In the last couple of weeks I’ve seen these two cartoons about two of my favourite artists, one an author and one a musician. It got me thinking. Is the fact that the common ideas underpinning their works can be so easily distilled a sign of weakness, or is it a sign of an artist that has discovered their style? The majority of the great artists can easily be parodied and so maybe this is no bad thing. This is a sign of success and recognition. Perhaps parody and mockery are the mark of having made it.
I like Haruki Murakami. I really do. Well, except for a really duff patch, I really do. If Murakami had been an indie band in the eighties or nineties I suspect I would have preferred his Peel Sessions rather than his later albums. Anyway, this cartoon from Grant Snider in the New York Times has his common memes nailed.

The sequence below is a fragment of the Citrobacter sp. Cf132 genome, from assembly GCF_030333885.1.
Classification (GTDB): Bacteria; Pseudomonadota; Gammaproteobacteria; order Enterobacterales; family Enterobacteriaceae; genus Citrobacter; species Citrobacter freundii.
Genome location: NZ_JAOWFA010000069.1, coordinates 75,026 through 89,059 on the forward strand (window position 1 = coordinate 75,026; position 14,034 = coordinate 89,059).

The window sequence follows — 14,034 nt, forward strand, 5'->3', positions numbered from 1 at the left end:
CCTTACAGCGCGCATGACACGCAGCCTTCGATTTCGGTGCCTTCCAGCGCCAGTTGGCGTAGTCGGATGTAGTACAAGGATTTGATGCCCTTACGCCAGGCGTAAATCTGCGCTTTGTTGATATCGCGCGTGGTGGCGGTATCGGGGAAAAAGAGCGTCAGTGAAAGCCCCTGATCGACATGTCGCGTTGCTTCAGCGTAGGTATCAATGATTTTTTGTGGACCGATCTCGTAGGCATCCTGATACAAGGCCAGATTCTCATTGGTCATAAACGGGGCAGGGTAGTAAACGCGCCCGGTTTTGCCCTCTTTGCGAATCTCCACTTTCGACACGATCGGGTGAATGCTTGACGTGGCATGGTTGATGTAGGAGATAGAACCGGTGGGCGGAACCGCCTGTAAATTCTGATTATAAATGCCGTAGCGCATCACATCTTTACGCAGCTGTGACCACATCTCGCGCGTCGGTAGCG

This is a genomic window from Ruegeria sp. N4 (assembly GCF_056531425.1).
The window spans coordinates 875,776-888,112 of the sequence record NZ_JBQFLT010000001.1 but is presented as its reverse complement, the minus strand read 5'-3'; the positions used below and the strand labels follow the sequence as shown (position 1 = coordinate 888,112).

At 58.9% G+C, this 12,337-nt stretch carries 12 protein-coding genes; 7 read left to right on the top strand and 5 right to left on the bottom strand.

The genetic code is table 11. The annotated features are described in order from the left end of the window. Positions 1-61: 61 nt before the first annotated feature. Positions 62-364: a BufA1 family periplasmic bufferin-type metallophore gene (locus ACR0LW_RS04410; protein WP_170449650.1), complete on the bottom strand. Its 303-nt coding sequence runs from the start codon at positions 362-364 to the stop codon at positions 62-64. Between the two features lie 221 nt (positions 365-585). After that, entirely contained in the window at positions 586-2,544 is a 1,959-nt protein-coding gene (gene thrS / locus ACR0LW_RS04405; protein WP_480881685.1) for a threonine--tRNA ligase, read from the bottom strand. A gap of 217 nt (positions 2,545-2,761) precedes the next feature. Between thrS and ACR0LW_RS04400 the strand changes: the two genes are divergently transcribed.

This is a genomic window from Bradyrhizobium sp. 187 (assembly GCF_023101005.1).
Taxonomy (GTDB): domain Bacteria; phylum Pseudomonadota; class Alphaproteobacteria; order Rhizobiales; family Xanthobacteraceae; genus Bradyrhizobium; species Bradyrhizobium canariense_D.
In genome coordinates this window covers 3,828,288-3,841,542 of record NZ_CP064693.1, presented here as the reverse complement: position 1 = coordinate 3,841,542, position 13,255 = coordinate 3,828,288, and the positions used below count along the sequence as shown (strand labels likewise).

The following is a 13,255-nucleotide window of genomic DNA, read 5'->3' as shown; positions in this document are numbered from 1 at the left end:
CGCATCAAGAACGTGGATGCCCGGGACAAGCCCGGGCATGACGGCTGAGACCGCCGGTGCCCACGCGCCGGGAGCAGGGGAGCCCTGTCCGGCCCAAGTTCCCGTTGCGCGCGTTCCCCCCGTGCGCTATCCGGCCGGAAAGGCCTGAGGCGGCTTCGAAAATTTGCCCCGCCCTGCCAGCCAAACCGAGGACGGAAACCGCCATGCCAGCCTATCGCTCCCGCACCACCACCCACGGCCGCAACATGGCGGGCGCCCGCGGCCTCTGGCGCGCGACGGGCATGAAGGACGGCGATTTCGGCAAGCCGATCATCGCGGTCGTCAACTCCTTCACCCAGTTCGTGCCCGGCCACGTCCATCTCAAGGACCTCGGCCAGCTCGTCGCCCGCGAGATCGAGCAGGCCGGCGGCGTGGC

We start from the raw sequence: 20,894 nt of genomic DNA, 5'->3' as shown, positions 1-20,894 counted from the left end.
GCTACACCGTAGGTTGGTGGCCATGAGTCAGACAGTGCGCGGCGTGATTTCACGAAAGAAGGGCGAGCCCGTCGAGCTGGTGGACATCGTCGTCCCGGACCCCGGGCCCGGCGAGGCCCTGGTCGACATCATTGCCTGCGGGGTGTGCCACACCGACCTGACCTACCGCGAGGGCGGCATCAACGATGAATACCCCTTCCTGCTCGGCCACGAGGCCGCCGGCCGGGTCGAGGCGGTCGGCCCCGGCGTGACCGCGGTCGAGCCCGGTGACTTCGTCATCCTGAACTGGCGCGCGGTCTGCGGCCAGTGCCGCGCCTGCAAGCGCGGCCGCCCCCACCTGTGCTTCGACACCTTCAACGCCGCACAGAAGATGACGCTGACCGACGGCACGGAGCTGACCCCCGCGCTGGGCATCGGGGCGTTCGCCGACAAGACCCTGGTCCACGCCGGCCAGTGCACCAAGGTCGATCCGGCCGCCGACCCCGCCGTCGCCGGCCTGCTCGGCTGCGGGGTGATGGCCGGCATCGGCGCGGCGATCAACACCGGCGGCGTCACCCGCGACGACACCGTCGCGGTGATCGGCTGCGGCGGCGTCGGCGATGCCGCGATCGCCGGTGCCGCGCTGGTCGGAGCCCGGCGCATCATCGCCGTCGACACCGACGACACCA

I also really like Tom Waits. In a similar vein, this cartoon from the rather excellent Tom Gauld in the Guardian has Waits’ commonly recognised themes clearly stated. Having said that, the cartoon doesn’t and can’t show Waits’ musical evolution. But that’s not important. The common themes are there for us and we all get the joke.
Maybe it’s enough that we can recognise a person’s “signature”. For example, I can recognise Tom Gauld’s style immediately and he’s the one doing the parody. Maybe as people we demand the recognition. If a person, artist or not, lacks a fingerprint, a signature or a style, we struggle to identify and pin them down. Without some degree of being fixed we can’t embrace them so easily or, perhaps, even at all.